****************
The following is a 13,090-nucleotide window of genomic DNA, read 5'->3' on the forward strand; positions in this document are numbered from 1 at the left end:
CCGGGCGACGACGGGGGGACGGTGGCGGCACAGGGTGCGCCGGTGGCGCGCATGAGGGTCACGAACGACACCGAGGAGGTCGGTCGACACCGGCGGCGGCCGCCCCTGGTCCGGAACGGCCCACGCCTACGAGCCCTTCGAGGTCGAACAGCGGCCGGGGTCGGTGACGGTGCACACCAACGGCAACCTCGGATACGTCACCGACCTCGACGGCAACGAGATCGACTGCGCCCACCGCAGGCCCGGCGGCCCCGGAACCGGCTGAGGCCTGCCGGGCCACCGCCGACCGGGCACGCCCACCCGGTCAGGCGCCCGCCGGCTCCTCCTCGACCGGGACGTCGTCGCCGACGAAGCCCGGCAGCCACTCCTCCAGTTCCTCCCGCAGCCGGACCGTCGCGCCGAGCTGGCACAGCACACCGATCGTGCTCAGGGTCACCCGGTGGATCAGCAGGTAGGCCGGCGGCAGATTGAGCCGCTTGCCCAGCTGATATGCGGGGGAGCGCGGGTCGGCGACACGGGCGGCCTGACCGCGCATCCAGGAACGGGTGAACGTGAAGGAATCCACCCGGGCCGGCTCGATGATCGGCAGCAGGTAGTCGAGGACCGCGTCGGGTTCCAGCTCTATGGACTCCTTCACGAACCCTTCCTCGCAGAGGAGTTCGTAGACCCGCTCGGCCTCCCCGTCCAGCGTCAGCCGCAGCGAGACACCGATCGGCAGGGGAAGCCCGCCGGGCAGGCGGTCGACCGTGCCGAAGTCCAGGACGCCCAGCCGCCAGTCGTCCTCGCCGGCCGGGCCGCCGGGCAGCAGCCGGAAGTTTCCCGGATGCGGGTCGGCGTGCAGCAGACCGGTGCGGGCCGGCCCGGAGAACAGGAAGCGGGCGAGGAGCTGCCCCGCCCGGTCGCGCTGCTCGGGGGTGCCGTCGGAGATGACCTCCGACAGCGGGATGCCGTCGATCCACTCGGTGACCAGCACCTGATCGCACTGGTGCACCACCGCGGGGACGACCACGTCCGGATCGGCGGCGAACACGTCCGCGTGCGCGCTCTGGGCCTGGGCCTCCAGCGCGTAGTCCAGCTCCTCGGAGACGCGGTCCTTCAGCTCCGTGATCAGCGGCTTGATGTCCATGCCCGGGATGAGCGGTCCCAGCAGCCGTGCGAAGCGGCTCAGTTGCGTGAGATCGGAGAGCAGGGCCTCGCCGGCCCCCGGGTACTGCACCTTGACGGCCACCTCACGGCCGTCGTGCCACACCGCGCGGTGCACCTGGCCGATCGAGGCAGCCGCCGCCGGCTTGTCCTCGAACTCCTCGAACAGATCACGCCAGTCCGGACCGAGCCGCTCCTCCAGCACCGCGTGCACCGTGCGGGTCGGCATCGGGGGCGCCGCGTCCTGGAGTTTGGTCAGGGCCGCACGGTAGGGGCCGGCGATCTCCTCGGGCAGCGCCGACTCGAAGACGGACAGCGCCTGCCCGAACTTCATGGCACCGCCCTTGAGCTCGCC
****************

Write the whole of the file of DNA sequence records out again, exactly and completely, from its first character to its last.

The following is a 13,090-nucleotide window of genomic DNA, read 5'->3' on the forward strand; positions in this document are numbered from 1 at the left end:
CCGGGCGACGACGGGGGGACGGTGGCGGCACAGGGTGCGCCGGTGGCGCGCATGAGGGTCACGAACGACACCGAGGAGGTCGGTCGACACCGGCGGCGGCCGCCCCTGGTCCGGAACGGCCCACGCCTACGAGCCCTTCGAGGTCGAACAGCGGCCGGGGTCGGTGACGGTGCACACCAACGGCAACCTCGGATACGTCACCGACCTCGACGGCAACGAGATCGACTGCGCCCACCGCAGGCCCGGCGGCCCCGGAACCGGCTGAGGCCTGCCGGGCCACCGCCGACCGGGCACGCCCACCCGGTCAGGCGCCCGCCGGCTCCTCCTCGACCGGGACGTCGTCGCCGACGAAGCCCGGCAGCCACTCCTCCAGTTCCTCCCGCAGCCGGACCGTCGCGCCGAGCTGGCACAGCACACCGATCGTGCTCAGGGTCACCCGGTGGATCAGCAGGTAGGCCGGCGGCAGATTGAGCCGCTTGCCCAGCTGATATGCGGGGGAGCGCGGGTCGGCGACACGGGCGGCCTGACCGCGCATCCAGGAACGGGTGAACGTGAAGGAATCCACCCGGGCCGGCTCGATGATCGGCAGCAGGTAGTCGAGGACCGCGTCGGGTTCCAGCTCTATGGACTCCTTCACGAACCCTTCCTCGCAGAGGAGTTCGTAGACCCGCTCGGCCTCCCCGTCCAGCGTCAGCCGCAGCGAGACACCGATCGGCAGGGGAAGCCCGCCGGGCAGGCGGTCGACCGTGCCGAAGTCCAGGACGCCCAGCCGCCAGTCGTCCTCGCCGGCCGGGCCGCCGGGCAGCAGCCGGAAGTTTCCCGGATGCGGGTCGGCGTGCAGCAGACCGGTGCGGGCCGGCCCGGAGAACAGGAAGCGGGCGAGGAGCTGCCCCGCCCGGTCGCGCTGCTCGGGGGTGCCGTCGGAGATGACCTCCGACAGCGGGATGCCGTCGATCCACTCGGTGACCAGCACCTGATCGCACTGGTGCACCACCGCGGGGACGACCACGTCCGGATCGGCGGCGAACACGTCCGCGTGCGCGCTCTGGGCCTGGGCCTCCAGCGCGTAGTCCAGCTCCTCGGAGACGCGGTCCTTCAGCTCCGTGATCAGCGGCTTGATGTCCATGCCCGGGATGAGCGGTCCCAGCAGCCGTGCGAAGCGGCTCAGTTGCGTGAGATCGGAGAGCAGGGCCTCGCCGGCCCCCGGGTACTGCACCTTGACGGCCACCTCACGGCCGTCGTGCCACACCGCGCGGTGCACCTGGCCGATCGAGGCAGCCGCCGCCGGCTTGTCCTCGAACTCCTCGAACAGATCACGCCAGTCCGGACCGAGCCGCTCCTCCAGCACCGCGTGCACCGTGCGGGTCGGCATCGGGGGCGCCGCGTCCTGGAGTTTGGTCAGGGCCGCACGGTAGGGGCCGGCGATCTCCTCGGGCAGCGCCGACTCGAAGACGGACAGCGCCTGCCCGAACTTCATGGCACCGCCCTTGAGCTCGCC